NOAA holds entangled whale training sessions in Alaska

    Park Ranger Bethany Robichaud throws a grapple in a practice session at Glacier Bay National Park in June 2022. (Photo Credit: Glacier National Park and Preserve.)

    Juneau, Alaska (KINY) - NOAA recently hosted multiple trainings and workshops in Metlakatla, Auke Bay, Gustavus, and Cordova, on how best to respond to entangled whales in Alaska waters.

    These trainings brought together NOAA employees and our partner organizations to learn how to safely respond when encountering a large whale in distress.

    NOAA Fisheries leads the Alaska Large Whale Entanglement Response Program. It includes a team of advanced, authorized responders and trainers who are experts at using specialized equipment to safely and legally respond to entangled whales. The program also emphasizes the importance of first response from the on-water community in Alaska.

    "Whale disentanglement is inherently risky due to the size and strength of a whale, so it makes sense to be as prepared as you possibly can be,” said Christine Gabriele, Humpback Whale Monitoring Program, Glacier Bay National Park and Preserve. "One of the most useful aspects of the training is the hands-on practice on using a grappling hook and other specialized tools. You don't want your first try at throwing a grapple to be when there's an entangled whale swimming next to the boat. Practice helps us to be safer and more effective."    

    Whales can become entangled when they swim though fishing gear and marine debris floating in the water column, such as rope, netting, and lines. If they get entangled in heavy fishing gear, anchors, or a mooring, they could end up pulling gear off the ocean floor and dragging it a long distance. Entanglements impact whales’ movements and ability to feed, dive, and survive—imperiling their health and safety. Dragging heavy gear requires them to use extra energy, which can result in reduced reproduction, potentially leading to reduced population size.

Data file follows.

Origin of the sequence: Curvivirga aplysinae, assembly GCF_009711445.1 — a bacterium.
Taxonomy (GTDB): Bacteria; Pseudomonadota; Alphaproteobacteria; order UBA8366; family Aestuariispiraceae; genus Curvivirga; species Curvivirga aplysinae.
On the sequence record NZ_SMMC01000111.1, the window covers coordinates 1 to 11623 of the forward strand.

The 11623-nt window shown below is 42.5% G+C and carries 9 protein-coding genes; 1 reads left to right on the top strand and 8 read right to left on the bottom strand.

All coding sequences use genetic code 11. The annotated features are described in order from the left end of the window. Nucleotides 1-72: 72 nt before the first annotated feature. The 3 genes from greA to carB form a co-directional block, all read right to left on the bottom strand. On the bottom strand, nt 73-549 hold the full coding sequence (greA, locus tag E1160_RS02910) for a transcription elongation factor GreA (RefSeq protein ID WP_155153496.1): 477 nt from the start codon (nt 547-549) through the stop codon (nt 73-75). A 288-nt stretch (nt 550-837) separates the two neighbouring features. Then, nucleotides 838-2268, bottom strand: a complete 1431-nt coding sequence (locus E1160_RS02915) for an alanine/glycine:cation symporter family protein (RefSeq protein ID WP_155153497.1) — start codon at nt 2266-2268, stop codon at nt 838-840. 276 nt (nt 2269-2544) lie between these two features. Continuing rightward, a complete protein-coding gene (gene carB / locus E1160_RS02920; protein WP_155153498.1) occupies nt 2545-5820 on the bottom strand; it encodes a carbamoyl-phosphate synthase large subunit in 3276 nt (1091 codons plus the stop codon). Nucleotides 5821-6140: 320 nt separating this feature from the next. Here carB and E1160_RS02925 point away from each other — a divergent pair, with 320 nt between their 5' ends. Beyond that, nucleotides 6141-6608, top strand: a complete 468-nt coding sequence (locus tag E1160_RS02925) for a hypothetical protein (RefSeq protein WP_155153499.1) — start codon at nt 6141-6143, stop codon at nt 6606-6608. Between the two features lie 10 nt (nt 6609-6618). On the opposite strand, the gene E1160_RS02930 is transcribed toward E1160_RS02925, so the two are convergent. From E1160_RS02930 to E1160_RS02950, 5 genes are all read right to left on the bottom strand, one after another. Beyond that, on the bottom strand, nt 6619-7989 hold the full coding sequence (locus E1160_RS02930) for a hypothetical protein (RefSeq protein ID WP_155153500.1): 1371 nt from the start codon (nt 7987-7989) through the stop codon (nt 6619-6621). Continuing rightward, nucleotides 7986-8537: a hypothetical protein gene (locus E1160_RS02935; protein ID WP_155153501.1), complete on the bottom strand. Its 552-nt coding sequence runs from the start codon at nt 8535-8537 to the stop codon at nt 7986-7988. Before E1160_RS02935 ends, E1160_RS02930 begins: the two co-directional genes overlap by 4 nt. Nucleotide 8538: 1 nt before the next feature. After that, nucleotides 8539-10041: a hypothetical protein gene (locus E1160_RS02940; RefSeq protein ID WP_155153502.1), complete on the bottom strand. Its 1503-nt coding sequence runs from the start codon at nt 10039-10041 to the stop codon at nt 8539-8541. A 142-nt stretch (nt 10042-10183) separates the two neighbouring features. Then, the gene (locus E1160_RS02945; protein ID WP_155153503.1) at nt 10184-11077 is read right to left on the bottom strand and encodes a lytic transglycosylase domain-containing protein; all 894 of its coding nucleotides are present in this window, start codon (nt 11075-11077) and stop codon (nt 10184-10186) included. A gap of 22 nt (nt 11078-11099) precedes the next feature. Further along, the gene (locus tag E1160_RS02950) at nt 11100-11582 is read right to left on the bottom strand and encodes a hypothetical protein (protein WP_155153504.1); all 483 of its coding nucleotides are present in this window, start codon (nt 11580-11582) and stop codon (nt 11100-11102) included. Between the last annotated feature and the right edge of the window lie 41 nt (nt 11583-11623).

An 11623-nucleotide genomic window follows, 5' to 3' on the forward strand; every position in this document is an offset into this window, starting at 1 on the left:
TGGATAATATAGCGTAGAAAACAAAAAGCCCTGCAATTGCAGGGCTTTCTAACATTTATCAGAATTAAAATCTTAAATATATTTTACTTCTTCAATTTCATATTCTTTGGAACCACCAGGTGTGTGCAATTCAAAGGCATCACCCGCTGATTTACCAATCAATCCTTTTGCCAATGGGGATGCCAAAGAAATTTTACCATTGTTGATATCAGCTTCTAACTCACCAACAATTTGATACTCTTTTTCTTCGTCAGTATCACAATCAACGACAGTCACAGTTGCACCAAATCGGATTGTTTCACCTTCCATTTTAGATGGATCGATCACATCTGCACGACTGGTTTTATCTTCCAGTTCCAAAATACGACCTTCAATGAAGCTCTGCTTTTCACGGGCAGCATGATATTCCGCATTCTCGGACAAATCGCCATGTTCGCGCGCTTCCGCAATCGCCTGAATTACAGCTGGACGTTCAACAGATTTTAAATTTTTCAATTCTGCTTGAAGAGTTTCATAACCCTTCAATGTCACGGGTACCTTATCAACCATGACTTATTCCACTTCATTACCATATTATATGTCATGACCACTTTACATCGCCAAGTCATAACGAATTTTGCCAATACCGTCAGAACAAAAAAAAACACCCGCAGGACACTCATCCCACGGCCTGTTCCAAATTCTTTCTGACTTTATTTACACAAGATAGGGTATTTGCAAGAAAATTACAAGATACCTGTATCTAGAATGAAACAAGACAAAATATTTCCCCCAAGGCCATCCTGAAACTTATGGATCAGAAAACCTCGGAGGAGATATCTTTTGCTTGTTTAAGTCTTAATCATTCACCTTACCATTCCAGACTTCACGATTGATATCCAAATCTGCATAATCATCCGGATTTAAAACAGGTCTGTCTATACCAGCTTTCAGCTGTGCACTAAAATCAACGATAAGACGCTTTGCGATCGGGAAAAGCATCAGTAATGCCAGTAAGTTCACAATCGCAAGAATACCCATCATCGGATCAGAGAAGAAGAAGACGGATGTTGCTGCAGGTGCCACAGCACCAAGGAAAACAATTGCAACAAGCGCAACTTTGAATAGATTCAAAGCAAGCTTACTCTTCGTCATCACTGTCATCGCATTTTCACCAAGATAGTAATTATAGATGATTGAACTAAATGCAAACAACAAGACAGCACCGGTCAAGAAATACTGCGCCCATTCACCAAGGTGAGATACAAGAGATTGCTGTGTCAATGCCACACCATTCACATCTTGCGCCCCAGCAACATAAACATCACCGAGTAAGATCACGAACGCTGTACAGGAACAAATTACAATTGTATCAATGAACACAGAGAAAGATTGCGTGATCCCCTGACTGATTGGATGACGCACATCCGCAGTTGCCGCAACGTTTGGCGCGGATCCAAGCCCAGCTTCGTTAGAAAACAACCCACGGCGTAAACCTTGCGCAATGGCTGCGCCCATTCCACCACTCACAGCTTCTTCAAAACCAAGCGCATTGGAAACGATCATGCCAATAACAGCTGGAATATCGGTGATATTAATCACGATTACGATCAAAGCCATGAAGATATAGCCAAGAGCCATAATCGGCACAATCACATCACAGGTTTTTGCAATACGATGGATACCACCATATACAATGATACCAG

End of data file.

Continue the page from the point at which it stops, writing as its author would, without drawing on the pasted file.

They said that in many cases, whales are able to self-release from entangling gear or debris, but they carry the scars from injuries sustained during the entanglement. One study conducted in Southeast Alaska found that 78% of humpback whales surveyed showed evidence of entanglement scarring, indicating that the whales had survived entanglements.

    First responders are trained to make critical observations of the entangled whale; Photos and video of the whale (collected from a safe and legal distance of more than 100 yards), location and condition of the whale, direction the whale is headed, and Information about the material entangling the whale. First responders learn how to prioritize and record key information, such as the entangling materials, like type, color, and any markings or numbers, and where the entanglement is located on the whale's body. This will enable an assessment to determine if the entanglement is life threatening.

    NOAA said that if you see an entangled whale, do not approach it. Contact those with the expertise, training, and specialized equipment to respond. They advise that getting too close to a very large and likely distressed animal can be dangerous—even life threatening. Make predictable movements with your boat and avoid shifting gears or revving the engine. Entangled whales frequently avoid boats after repeated close encounters, making disentanglement efforts even more difficult, so it’s best to leave it to the experts.

    “The best way for the on-water community to help rescue whales is to report an entangled whale ASAP to the NOAA Fisheries hotline. Being a first responder from a safe distance and providing the initial information about the entanglement is the foundation of our response efforts,” stated NOAA’s Sadie Wright, Alaska Region Large Whale Entanglement Response Coordinator.

    NOAA’s 24/7 entanglement hotline can be reached at (877) 9-AKR-PRD, (1-877-925-7773), or the U. S. Coast Guard can also relay VHF reports on Channel 16.

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